In my view, the Center for Medicare and Medicaid Services (CMS) has rightly concluded the alternative payment models were too many, too confusing and marginally effective. By designing value-based care around design principles that integrate more effectively the voices of consumers and employers, its aspiration for a system that’s equitable, affordable and person-centered is more achievable. Lacking these, their effort to re-boot APMs and turbocharge value-based care will be moot.
P.S. An important perspective on the pandemic from the Atlantic: “It’s time for a data-driven reset on the basic knowns and unknowns of this pandemic, a task that must be undertaken with great humility. The virus keeps changing, and so does our understanding of the social and biological components of the pandemic. But in exploring both the knowns and the unknowns, we can see how complex the pandemic has become—and that we’re still lacking crucial data because of the failings of state and federal government.”
Alexis Madrigal “The Messiest Phase of the Pandemic Yet”; August 15, 2021; The Atlantic
Chiquita Brooks-LaSure, Elizabeth Fowler, Meena Seshamani, Daniel Tsai “Innovation At The Centers For Medicare And Medicaid Services: A Vision For The Next 10 Years”; August 12, 2021; Health Affairs
“Tracking the Emotional State of Americans”; August 13, 2021; Morning Consult
Joynt Maddox et al “Year 1 of the Bundled Payments for Care Improvement–Advanced Model”; August 12, 2021; New England Journal of Medicine
“Pay-for-Performance: A Promising Start,”; Alliance for Health Reform
Mullen, Kathleen J., Richard G. Frank, and Meredith B. Rosenthal, “Can You Get What You Pay for? Pay-for-Performance and the Quality of Healthcare Providers”; National Bureau of Economic Research
Covid-19 Resources, Delta update (CDC, WHO, Johns Hopkins)
U.S.: 36,633,631 total cases; 620,812 total deaths
Last 2 weeks: 1,617,126 confirmed cases (+78%), 7,893 reported deaths (+80%)
The Delta variants now accounts for more than 97% of all new cases
Vaccinations: 58.7% of the total U.S. population has received at least 1 dose of a COVID-19 vaccine, and 50.1% of the population has been fully vaccinated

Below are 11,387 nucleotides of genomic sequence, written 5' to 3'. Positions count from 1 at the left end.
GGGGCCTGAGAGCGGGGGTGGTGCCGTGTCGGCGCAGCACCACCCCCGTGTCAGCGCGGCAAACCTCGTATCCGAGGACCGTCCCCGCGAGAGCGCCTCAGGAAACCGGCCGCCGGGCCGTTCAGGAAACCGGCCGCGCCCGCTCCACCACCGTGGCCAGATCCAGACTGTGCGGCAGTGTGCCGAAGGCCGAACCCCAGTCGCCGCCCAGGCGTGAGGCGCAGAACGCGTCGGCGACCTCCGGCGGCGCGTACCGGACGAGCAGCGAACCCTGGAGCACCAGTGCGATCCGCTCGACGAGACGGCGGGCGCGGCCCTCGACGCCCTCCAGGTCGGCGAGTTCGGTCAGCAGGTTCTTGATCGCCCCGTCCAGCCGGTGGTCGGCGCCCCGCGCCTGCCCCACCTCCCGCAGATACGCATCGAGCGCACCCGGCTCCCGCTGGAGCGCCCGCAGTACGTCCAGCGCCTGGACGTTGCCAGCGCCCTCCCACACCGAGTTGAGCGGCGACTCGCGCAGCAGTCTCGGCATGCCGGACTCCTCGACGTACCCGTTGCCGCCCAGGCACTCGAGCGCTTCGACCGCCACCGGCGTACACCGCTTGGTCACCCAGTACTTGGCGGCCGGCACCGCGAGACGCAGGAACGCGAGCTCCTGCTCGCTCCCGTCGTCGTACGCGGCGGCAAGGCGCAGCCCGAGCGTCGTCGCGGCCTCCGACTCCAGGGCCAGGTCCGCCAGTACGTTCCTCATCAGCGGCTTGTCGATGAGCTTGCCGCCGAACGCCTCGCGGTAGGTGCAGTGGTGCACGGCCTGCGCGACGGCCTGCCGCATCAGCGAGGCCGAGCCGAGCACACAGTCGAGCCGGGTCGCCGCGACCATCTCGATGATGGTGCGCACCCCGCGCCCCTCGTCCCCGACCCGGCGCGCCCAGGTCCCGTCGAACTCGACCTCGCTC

1.1 million people have received an unauthorized third dose of either Pfizer or Moderna’s COVID-19 vaccine.
Washington Post Analysis: Low Vaccination Counties have 4-times Higher Hospitalizations
Two-thirds of Americans living in counties with high vaccination rates are now also considered at high risk for COVID-19, according to a Washington Post analysis.
The Post classified the highest top quarter of counties as high vaccination, with at least 54% of the population fully vaccinated vs.40% or less in the lowest quartile. Analysis:
On July 4, only 4% of residents in highly vaccinated communities lived in hot spots, compared to 13 % of people in low-vaccination areas.
Hospitalization rates in states with less than 40% of their population fully vaccinated are 4 times those in states that are at least 54% vaccinated.
Nirappil et al “Spread of delta variant ignites covid hot spots in highly vaccinated parts of the U.S., Post analysis finds”; August 12, 2021; Washington Post
Jarrard Poll: Almost 1 in 6 Refuse Vaccination
Communications firm Jarrard, Philips, Kate and Hancock conducted an online poll of 1200 US adults ages 25-plus August 4, 2021. Highlights:
58% were fully vaccinated, 11% received one does of a two-dose vaccine, 15% had not been vaccinated but may be in the future, and 16% do not intend to get the vaccination.
Of the 31% who are not vaccinated, 39% say they would be more willing if the vaccine received full FDA approval vs. 30% who said it would not matter and 39% who are unsure.
Of the 69% who are fully/partially vaccinated (one dose), 61% say they are more upset with those unvaccinated than before.
Related: The Kaiser Family Foundation’ survey shows 14% who say they will definitely NOT get a vaccination—proportionately higher among young adults (21%) and Republicans (20%).
“National Consumer Survey: Delta Variant Edition”; August 2021; Jarrard
“KFF COVID-19 Vaccine Monitor”; Kaiser Family Foundation
Survey: Small Business Confidence Drops as Result of Delta Variant
According to a survey of more than 560 small businesses for The Wall Street Journal by Vistage Worldwide Inc…